"How many of you have learned your ABC's?" The teacher asked the small group of students before her.

The eight 6th- and 7th-graders all raised their hands.

"And how many of you have learned your LMNOP's?" No response. "That's what I'm going to be teaching you--your LMNOP's."

The classroom is in the Rockville offices of Specific Diagnostics, a 10-year-old company specializing in the testing and tutoring of people with learning differences and difficulties.

"We all have different ways or styles of learning," explains Lynn O'Brien, founding director of the company. "Many of the people we work with have diagnosed learning disabilities.

"But over the years, we have tested large numbers of people of all ages for suspected learning problems and found none. What we've discovered are people who simply don't know how to learn."

Consequently, three years ago O'Brien began developing and offering a course called "SOS," for Strengthening of Skills.

" 'SOS' is also a well-known distress signal, so the name is rather appropriate when you see the despair of students and their parents who know something is wrong with their school performance, but they don't know what. We have designed a course for people to discover their own learning style, their assets and their liabilities."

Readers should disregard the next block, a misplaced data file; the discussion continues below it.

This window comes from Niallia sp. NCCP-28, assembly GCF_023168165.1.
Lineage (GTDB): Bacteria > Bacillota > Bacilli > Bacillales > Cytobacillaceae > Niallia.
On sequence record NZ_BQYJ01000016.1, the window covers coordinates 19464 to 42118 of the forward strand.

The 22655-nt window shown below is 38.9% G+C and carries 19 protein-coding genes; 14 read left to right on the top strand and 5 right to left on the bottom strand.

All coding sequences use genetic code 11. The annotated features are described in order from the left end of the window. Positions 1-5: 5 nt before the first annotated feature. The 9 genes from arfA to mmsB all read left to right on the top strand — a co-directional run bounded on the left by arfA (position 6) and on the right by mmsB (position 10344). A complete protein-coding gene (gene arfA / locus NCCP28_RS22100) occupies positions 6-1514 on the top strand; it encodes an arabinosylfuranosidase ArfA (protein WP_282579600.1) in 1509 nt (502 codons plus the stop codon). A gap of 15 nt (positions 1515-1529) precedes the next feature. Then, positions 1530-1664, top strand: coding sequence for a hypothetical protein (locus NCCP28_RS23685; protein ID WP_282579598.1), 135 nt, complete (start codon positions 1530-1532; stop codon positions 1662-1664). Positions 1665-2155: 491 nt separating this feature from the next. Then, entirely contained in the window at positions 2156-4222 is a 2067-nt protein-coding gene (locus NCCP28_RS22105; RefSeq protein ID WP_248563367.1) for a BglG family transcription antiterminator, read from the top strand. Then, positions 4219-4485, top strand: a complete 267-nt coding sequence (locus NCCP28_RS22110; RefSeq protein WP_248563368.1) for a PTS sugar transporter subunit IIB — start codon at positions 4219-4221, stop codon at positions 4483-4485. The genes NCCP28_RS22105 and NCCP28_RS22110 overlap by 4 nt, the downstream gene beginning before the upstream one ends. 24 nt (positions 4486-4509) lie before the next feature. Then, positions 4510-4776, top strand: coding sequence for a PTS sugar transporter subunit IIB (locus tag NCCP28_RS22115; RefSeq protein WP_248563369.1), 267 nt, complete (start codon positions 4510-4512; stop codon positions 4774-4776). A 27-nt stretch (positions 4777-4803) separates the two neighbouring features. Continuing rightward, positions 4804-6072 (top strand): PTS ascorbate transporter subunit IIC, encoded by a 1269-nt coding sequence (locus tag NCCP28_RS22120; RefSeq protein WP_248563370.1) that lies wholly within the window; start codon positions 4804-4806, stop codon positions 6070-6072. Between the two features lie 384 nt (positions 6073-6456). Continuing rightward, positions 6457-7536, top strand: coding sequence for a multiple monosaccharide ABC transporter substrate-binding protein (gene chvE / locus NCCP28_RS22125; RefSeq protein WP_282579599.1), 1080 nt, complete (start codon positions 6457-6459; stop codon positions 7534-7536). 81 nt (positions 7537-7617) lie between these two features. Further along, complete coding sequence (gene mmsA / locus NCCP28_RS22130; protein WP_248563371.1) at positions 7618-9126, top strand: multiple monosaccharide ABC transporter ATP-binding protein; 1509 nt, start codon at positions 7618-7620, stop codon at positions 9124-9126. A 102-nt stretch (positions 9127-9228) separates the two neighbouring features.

"Each child sitting in the classroom will be different," says Dr. Larry Silver, deputy director of the National Institutes of Mental Health and an expert on youth and learning problems. "What we and O'Brien are basically saying is:

Given your particular nervous system--here's the best way for you to learn. You've got visual strengths and auditory weaknesses so you're going to have to learn with your eyes. Your ears are going to mess you up. Or, you've got auditory strengths, so you're going to learn through your ears; your eyes are going to mess you up. Let me tell you how to do that."

O'Brien and her staff have taught and are teaching the SOS course both to the public and several area schools: Among them, St. Anselm's, Holy Trinity, St. Bartholomew's, the Field School and Georgetown Preparatory School, where it is a required course for freshman.

SOS is divided into two six-week courses for different age groups: grades 5-8 and 9-12.

"The pre- and post-course testing are extremely important," says O'Brien. "It shows us and students how they best take in information, store it and express it. We always find they had no idea at all how they could best learn."

The "LMNOP's"? The letters stand for Listening, Memory, Notetaking, Outlining and Planning (or scheduling): the fundamental areas that underlie all learning tasks.

Although O'Brien acknowledges that students may get a poor-quality teacher at one time or another, "If they are secure with their own learning abilities and skills, the odds are they'll succeed in the course and learn something despite that teacher.

"It's important for them to see how they are alike. It makes it 'okay' for them to have a problem if it isn't theirs alone. We constantly emphasize that differences in people are natural and acceptable, not bad."

Specific Diagnostics, 11600 Nebel St., Rockville. 468-6616. Cost of 18-hour SOS course: $120.